Jack Gray devoted most of his life to protecting the rights of freelance scriptwriters for film, radio and television in this country –a group he believed were the most vulnerable to exploitation in the creative industries. A talented playwright himself in his younger years, he gradually gave up imaginative writing in favour of reports, speeches and policy papers for the cause he passionately believed in.
First as a member of the executive of ACTRA, then as the first president of the autonomous Writers’ Guild of Canada, he helped create the conditions and structures that underlie the astonishing growth of Canadian film and television production.
“He made it possible for me to make a living in this country as a freelance writer,” recalled Pete White, who first met Mr. Gray in the early eighties as a writer in Edmonton, when Mr. Gray came from Toronto representing ACTRA. Mr. White wrote several episodes for CBC’s The Beachcombers and Da Vinci’s Inquest; for the ABC network, he wrote Peacekeepers and The Legend of Ruby Silver, among other programs.
Mr. Gray chaired the Writers’ Guild that operated within ACTRA and was swamped by it, since the writers numbered only about 1,500 out of ACTRA’s total membership of close to 10,000. According to Mr. White, the majority of members were performers whose interests did not align with those of the writers.
Still, Jack Gray had managed to negotiate with film and TV producers a so-called production fee, a second payment in addition to the fee paid for the script, that was due to the writer on the first day of shooting. “It effectively doubled our income,” Mr. White said. “The day Jack got us the production fee was the day I could make a living.”
Jack Gray was diagnosed with liver cancer in November and died at his home in Port Hope, Ont., on Feb. 23, aged 89.
The production fee was just the beginning. A Herculean task awaited him: negotiating a divorce of the writers from ACTRA, which took well over a decade of acrimonious argument, financial calculation and painstaking work, as divorces do.
The problem was that the writers had long been paying into the same pension plan and health scheme as the performers. “ACTRA was pissed off at us. Jack was a founding member of ACTRA but he lead us out of ACTRA – he was instrumental – because ACTRA did not have our best interests at heart,” recalled Fred Yackman a freelance writer and former member of the national council of the Writers’ Guild. He wrote The Bird Guy, a bird watching series on the Life Network, a legal series out of Calgary, and another series– for the Discovery Channel–about great cemeteries.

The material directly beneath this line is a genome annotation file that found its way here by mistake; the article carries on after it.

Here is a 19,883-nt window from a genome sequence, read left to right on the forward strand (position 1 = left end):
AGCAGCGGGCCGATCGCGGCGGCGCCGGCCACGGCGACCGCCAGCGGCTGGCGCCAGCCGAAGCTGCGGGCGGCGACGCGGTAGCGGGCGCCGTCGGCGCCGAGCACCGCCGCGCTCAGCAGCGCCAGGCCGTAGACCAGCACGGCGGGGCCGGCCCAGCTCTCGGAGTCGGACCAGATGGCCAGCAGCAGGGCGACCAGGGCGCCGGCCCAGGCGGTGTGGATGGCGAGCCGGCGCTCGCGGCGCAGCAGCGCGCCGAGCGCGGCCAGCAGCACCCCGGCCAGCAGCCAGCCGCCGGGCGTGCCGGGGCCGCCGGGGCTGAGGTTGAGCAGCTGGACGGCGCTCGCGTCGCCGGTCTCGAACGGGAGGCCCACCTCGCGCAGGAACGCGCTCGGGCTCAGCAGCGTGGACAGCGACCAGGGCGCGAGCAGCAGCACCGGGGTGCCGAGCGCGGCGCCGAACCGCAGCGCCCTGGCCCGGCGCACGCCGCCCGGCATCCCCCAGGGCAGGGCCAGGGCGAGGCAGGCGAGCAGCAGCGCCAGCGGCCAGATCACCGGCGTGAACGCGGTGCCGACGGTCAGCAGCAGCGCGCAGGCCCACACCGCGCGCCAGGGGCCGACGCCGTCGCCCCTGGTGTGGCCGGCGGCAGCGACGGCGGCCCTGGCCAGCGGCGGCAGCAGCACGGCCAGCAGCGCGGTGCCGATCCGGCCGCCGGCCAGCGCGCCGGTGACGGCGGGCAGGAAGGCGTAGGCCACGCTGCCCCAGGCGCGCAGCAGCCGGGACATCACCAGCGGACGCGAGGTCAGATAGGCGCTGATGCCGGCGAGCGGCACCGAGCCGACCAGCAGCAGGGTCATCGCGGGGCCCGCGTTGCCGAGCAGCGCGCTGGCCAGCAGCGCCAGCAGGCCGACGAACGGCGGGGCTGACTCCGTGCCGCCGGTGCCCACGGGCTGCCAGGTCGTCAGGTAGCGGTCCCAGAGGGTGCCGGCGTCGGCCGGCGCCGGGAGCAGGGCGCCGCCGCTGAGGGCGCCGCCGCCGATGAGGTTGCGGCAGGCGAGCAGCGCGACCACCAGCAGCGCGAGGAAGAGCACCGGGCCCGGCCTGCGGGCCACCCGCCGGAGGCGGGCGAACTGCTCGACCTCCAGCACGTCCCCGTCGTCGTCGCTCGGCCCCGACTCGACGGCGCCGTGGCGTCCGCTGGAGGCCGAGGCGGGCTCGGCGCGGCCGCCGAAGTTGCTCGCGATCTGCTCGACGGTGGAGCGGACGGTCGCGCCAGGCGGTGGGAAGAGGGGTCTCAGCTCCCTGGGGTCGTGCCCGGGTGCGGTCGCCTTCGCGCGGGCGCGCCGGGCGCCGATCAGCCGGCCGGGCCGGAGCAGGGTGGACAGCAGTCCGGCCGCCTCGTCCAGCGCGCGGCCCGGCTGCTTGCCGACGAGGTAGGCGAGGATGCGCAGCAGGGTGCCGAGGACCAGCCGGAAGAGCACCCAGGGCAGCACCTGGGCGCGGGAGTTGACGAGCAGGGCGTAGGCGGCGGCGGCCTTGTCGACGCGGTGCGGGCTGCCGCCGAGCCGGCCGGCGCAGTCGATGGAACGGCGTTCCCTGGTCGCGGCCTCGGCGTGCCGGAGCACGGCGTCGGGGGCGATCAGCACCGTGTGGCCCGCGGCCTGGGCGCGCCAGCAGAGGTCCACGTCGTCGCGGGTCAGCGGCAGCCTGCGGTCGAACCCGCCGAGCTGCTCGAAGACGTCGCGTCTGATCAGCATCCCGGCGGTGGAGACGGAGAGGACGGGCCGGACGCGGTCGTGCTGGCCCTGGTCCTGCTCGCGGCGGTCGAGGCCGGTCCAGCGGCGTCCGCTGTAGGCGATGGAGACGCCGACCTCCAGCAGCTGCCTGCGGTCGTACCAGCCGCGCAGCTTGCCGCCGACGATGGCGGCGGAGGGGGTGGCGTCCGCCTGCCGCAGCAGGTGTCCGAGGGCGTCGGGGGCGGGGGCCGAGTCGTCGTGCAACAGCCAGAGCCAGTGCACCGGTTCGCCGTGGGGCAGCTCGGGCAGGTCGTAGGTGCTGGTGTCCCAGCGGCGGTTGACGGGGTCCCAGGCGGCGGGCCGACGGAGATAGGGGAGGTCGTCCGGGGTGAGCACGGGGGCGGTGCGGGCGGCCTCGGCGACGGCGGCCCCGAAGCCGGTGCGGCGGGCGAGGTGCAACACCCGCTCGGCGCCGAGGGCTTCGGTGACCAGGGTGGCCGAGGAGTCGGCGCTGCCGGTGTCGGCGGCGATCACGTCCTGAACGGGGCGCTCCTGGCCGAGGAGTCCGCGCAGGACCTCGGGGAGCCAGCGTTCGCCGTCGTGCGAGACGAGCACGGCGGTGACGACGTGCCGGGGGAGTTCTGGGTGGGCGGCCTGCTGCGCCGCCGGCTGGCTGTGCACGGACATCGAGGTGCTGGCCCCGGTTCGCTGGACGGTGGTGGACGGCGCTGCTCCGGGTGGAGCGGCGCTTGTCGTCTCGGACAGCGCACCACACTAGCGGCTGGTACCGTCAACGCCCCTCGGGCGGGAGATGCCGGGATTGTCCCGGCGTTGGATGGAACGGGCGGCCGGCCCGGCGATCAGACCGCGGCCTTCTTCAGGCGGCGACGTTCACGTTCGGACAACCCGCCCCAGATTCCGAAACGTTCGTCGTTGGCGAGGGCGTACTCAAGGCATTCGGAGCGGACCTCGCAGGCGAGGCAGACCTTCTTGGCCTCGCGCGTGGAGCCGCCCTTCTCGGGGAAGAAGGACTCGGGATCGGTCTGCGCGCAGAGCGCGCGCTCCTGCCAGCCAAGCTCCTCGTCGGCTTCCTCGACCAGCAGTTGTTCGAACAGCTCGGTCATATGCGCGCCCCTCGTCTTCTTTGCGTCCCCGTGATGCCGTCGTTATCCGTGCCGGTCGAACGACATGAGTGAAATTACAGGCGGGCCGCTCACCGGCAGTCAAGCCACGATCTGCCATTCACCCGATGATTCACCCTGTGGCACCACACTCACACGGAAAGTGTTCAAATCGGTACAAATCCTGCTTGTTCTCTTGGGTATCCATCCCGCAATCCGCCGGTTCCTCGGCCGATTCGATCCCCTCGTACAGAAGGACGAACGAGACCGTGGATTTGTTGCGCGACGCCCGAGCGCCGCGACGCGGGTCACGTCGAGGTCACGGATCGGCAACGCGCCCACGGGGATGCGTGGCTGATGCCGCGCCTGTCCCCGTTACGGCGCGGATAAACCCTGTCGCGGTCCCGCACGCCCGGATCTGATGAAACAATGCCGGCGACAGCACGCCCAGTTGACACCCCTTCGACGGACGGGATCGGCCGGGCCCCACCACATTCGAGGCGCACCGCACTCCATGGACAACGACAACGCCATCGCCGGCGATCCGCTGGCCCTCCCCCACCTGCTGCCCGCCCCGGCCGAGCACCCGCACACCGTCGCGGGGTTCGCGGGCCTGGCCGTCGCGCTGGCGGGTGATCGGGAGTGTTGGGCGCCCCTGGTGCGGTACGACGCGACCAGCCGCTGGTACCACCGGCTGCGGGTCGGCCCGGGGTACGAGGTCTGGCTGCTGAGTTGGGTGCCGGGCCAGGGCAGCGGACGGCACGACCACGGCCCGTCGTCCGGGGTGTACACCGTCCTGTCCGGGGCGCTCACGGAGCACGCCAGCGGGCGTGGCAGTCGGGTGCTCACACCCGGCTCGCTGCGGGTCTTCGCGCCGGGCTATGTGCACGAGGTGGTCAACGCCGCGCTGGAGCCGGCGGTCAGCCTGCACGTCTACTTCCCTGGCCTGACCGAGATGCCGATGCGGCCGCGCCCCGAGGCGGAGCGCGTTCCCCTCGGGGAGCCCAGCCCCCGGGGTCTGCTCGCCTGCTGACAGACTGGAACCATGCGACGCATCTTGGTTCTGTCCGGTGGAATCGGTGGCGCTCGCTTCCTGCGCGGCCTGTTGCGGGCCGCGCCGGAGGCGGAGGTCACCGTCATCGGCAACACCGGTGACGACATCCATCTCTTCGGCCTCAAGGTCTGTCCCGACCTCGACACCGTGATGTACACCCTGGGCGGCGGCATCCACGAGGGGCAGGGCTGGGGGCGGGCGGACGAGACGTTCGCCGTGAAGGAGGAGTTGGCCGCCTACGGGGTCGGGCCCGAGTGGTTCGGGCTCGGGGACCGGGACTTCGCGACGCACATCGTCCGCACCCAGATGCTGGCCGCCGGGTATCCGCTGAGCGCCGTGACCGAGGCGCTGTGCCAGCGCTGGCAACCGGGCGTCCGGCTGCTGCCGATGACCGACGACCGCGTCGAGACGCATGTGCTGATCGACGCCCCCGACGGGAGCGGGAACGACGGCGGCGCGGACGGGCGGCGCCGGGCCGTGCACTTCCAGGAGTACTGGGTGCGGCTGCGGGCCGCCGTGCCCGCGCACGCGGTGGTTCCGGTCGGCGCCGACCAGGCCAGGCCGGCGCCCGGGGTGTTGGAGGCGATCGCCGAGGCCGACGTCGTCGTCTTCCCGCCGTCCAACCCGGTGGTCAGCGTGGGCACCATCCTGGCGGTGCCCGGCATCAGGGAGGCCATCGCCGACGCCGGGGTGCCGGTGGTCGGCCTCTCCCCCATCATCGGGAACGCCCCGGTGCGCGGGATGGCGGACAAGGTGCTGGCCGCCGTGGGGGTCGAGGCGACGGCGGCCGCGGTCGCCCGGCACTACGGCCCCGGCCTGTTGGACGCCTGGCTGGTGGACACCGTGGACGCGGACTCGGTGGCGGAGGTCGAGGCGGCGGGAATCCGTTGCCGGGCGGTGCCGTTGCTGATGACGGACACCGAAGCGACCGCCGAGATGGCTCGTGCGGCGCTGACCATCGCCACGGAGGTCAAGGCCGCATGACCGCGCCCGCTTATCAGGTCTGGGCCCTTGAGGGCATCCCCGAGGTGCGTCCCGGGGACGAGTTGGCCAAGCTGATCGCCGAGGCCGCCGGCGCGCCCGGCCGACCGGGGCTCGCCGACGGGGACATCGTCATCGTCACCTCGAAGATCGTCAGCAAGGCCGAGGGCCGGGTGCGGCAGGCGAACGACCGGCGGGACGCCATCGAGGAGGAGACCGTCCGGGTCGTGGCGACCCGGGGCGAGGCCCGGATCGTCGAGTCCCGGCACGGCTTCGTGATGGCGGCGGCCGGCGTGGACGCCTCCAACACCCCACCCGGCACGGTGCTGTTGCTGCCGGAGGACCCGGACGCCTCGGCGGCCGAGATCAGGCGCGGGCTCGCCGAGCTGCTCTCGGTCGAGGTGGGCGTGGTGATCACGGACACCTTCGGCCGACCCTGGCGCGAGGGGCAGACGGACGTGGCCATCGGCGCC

“We managed to negotiate a deal and didn’t lose anything. Our membership would not have come with us if they could not have remained in the ACTRA Fraternal Benefit Society, which administers the shared funds. ” These came from a percentage of writers’ and actors’ earnings as well as contributions from the production companies.
Largely due to this split, finally achieved in 1991, ACTRA has evolved into an alliance of autonomous guilds including the guild for broadcast journalists, one for performers and the Writers’ Guild of Canada (WGC), with Mr. Gray as its first president.
John Russell Gray was born Dec. 7, 1927, in Detroit, Mich., the elder son and namesake of John Russell Gray and his homemaker wife Jessie (born Jessie Parson Paterson). His parents were from Toronto but happened to be living in Detroit when Jack, the first of their two sons, arrived because his father, a journalist, had found a job there. He later went to work on a paper in Williamsport, Pa., but when Jack was 6, the family returned to Canada. When the boy was 16, his father died of tuberculosis in London, Ont., and his mother remarried.
He attended the University of Toronto, where he hung out at the Hart House Theatre and the office of The Varsity student paper. At Hart House, he met and fell in love with a gifted student actress, Araby Lockhart, who was to become his first wife. He was drawn to theatre but was not much of an actor, according to his son, also named John (Jack) Gray, now a stage manager at Stratford. “He could not remember his lines, “ his son said.
At the Varsity, he became managing editor, then editor, but had to quit after half a year when he failed French. After graduating, he was hired as a writer by the legendary editor of Maclean’s magazine Ralph Allen. Yet he continued to feel the pull of the stage.